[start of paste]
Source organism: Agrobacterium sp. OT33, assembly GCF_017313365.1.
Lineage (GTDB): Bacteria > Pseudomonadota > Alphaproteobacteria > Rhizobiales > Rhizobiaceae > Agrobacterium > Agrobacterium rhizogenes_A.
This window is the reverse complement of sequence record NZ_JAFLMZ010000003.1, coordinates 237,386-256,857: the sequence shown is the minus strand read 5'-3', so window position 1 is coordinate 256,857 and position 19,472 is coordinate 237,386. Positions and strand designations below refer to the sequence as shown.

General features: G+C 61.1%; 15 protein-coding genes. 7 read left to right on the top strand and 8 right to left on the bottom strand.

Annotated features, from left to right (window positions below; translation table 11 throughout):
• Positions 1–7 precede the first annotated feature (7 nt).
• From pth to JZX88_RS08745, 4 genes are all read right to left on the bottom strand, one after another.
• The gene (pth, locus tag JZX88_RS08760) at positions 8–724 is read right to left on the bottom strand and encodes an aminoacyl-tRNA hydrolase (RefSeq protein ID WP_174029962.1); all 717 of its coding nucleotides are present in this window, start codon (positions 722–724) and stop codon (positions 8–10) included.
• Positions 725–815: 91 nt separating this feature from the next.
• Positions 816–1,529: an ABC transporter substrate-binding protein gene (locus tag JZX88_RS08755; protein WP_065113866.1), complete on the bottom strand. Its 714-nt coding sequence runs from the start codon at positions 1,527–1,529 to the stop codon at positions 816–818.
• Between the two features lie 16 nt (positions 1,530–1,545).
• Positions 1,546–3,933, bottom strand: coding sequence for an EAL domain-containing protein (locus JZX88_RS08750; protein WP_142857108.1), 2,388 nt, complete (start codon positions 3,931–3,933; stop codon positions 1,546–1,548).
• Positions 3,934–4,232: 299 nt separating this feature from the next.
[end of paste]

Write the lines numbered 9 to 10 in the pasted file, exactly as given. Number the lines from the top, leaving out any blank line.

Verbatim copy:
• Positions 725–815: 91 nt separating this feature from the next.
• Positions 816–1,529: an ABC transporter substrate-binding protein gene (locus tag JZX88_RS08755; protein WP_065113866.1), complete on the bottom strand. Its 714-nt coding sequence runs from the start codon at positions 1,527–1,529 to the stop codon at positions 816–818.